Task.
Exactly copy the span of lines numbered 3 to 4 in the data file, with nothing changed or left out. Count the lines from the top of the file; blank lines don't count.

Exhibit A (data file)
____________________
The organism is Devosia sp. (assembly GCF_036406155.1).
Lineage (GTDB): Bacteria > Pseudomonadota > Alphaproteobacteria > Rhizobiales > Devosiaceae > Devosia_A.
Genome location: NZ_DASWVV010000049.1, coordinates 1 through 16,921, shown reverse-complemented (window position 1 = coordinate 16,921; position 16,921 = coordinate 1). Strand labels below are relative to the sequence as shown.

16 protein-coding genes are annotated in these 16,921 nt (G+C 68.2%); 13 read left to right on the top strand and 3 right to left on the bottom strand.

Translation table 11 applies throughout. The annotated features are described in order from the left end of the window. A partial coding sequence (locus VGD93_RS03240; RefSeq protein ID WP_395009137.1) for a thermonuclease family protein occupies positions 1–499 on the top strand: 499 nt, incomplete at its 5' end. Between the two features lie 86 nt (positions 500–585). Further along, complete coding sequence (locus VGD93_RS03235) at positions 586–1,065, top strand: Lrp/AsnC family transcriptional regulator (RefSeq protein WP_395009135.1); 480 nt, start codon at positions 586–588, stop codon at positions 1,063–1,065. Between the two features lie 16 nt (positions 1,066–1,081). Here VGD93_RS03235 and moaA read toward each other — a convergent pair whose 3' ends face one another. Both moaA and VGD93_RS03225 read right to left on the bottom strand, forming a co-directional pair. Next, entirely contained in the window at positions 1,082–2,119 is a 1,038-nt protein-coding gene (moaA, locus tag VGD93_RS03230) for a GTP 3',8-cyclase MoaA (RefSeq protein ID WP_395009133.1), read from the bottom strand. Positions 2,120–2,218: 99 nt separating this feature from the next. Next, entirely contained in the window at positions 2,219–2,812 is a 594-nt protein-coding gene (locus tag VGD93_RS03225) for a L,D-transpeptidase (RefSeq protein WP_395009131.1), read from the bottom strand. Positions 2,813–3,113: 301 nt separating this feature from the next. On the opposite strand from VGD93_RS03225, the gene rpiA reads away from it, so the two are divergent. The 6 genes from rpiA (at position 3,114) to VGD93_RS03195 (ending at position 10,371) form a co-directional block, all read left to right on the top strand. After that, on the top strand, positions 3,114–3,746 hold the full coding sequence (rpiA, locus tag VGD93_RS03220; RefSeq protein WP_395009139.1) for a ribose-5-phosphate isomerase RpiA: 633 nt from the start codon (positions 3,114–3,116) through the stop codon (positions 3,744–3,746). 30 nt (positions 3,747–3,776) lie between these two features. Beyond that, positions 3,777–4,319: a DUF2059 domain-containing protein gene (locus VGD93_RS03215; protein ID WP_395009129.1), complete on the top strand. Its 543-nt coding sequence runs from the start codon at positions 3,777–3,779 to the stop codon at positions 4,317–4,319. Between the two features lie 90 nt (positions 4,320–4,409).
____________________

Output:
Genome location: NZ_DASWVV010000049.1, coordinates 1 through 16,921, shown reverse-complemented (window position 1 = coordinate 16,921; position 16,921 = coordinate 1). Strand labels below are relative to the sequence as shown.

16 protein-coding genes are annotated in these 16,921 nt (G+C 68.2%); 13 read left to right on the top strand and 3 right to left on the bottom strand.